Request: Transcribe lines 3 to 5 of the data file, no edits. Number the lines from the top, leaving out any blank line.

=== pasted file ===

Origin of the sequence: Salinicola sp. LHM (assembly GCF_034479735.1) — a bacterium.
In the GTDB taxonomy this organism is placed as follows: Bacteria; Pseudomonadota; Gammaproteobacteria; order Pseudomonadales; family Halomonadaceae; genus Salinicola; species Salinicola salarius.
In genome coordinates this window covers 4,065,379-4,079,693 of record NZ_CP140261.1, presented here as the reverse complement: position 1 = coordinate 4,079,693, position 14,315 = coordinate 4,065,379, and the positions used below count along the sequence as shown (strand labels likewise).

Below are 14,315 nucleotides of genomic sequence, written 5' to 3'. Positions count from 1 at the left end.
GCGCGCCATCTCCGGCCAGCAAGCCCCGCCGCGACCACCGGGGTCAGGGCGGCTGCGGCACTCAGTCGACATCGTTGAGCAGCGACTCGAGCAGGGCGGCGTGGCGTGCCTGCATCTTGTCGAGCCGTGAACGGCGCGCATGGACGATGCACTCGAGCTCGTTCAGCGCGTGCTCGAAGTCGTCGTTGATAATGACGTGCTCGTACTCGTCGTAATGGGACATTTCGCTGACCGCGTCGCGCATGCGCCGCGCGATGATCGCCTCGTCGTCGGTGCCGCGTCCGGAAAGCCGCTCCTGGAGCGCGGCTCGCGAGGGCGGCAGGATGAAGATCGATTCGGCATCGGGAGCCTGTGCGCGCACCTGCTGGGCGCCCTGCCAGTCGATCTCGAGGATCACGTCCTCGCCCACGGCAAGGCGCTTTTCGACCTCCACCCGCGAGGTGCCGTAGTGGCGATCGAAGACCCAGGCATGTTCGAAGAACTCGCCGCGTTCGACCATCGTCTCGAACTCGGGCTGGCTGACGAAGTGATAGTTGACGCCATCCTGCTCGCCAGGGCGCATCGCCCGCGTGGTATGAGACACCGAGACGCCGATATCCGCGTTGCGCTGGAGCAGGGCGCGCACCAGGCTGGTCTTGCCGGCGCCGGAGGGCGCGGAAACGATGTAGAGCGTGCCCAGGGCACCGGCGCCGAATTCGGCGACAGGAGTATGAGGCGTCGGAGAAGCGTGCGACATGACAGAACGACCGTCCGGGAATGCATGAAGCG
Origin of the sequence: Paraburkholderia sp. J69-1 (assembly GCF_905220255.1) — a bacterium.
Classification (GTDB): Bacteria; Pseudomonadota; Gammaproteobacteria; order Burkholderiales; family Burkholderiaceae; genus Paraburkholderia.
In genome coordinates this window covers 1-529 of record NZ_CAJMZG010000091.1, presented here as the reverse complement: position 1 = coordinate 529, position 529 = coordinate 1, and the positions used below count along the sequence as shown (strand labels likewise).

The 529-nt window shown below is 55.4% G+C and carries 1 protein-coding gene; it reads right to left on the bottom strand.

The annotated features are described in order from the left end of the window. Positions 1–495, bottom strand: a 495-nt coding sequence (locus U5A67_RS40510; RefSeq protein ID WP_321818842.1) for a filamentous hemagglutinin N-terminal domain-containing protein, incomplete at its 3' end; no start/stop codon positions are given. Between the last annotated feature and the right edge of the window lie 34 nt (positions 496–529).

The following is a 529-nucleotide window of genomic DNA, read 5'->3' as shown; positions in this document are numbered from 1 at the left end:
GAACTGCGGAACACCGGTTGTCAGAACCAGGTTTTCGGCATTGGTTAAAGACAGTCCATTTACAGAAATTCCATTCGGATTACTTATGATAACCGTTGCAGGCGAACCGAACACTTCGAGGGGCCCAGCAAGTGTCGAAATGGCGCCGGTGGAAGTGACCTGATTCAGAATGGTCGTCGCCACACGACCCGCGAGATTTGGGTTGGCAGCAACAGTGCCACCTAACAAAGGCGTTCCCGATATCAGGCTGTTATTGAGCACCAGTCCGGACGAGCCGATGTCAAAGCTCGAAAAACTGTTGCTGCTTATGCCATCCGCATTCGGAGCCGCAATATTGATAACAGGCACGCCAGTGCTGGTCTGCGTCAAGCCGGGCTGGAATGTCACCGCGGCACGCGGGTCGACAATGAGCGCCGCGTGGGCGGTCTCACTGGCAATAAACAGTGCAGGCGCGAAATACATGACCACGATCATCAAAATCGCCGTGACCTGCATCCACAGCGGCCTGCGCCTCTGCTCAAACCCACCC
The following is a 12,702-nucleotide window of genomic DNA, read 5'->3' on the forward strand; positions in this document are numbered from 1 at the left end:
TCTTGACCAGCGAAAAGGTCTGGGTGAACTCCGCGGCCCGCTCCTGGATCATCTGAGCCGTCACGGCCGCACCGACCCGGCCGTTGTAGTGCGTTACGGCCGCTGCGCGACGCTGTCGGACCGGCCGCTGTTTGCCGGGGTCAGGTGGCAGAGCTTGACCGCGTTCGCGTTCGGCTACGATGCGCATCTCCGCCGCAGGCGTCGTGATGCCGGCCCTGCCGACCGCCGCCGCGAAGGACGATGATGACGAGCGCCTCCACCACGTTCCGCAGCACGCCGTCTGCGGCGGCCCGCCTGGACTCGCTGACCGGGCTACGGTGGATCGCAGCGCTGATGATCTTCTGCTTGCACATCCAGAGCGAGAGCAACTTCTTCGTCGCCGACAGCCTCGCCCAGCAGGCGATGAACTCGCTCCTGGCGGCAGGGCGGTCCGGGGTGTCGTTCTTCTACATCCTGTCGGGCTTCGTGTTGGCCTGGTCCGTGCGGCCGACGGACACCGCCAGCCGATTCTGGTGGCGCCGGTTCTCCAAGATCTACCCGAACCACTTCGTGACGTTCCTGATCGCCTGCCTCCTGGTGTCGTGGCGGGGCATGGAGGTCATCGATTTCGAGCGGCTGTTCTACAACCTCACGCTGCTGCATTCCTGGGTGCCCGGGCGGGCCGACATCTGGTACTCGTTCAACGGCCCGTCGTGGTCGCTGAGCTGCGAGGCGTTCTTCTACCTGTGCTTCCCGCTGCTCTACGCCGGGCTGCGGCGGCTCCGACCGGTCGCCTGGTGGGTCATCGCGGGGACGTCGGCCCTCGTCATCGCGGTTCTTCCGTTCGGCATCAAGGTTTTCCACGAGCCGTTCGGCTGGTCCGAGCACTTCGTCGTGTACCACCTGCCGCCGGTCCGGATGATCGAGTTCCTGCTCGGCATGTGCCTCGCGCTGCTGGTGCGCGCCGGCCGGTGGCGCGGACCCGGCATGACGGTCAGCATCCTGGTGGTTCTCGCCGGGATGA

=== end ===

In genome coordinates this window covers 4,065,379-4,079,693 of record NZ_CP140261.1, presented here as the reverse complement: position 1 = coordinate 4,079,693, position 14,315 = coordinate 4,065,379, and the positions used below count along the sequence as shown (strand labels likewise).

Below are 14,315 nucleotides of genomic sequence, written 5' to 3'. Positions count from 1 at the left end.
GCGCGCCATCTCCGGCCAGCAAGCCCCGCCGCGACCACCGGGGTCAGGGCGGCTGCGGCACTCAGTCGACATCGTTGAGCAGCGACTCGAGCAGGGCGGCGTGGCGTGCCTGCATCTTGTCGAGCCGTGAACGGCGCGCATGGACGATGCACTCGAGCTCGTTCAGCGCGTGCTCGAAGTCGTCGTTGATAATGACGTGCTCGTACTCGTCGTAATGGGACATTTCGCTGACCGCGTCGCGCATGCGCCGCGCGATGATCGCCTCGTCGTCGGTGCCGCGTCCGGAAAGCCGCTCCTGGAGCGCGGCTCGCGAGGGCGGCAGGATGAAGATCGATTCGGCATCGGGAGCCTGTGCGCGCACCTGCTGGGCGCCCTGCCAGTCGATCTCGAGGATCACGTCCTCGCCCACGGCAAGGCGCTTTTCGACCTCCACCCGCGAGGTGCCGTAGTGGCGATCGAAGACCCAGGCATGTTCGAAGAACTCGCCGCGTTCGACCATCGTCTCGAACTCGGGCTGGCTGACGAAGTGATAGTTGACGCCATCCTGCTCGCCAGGGCGCATCGCCCGCGTGGTATGAGACACCGAGACGCCGATATCCGCGTTGCGCTGGAGCAGGGCGCGCACCAGGCTGGTCTTGCCGGCGCCGGAGGGCGCGGAAACGATGTAGAGCGTGCCCAGGGCACCGGCGCCGAATTCGGCGACAGGAGTATGAGGCGTCGGAGAAGCGTGCGACATGACAGAACGACCGTCCGGGAATGCATGAAGCG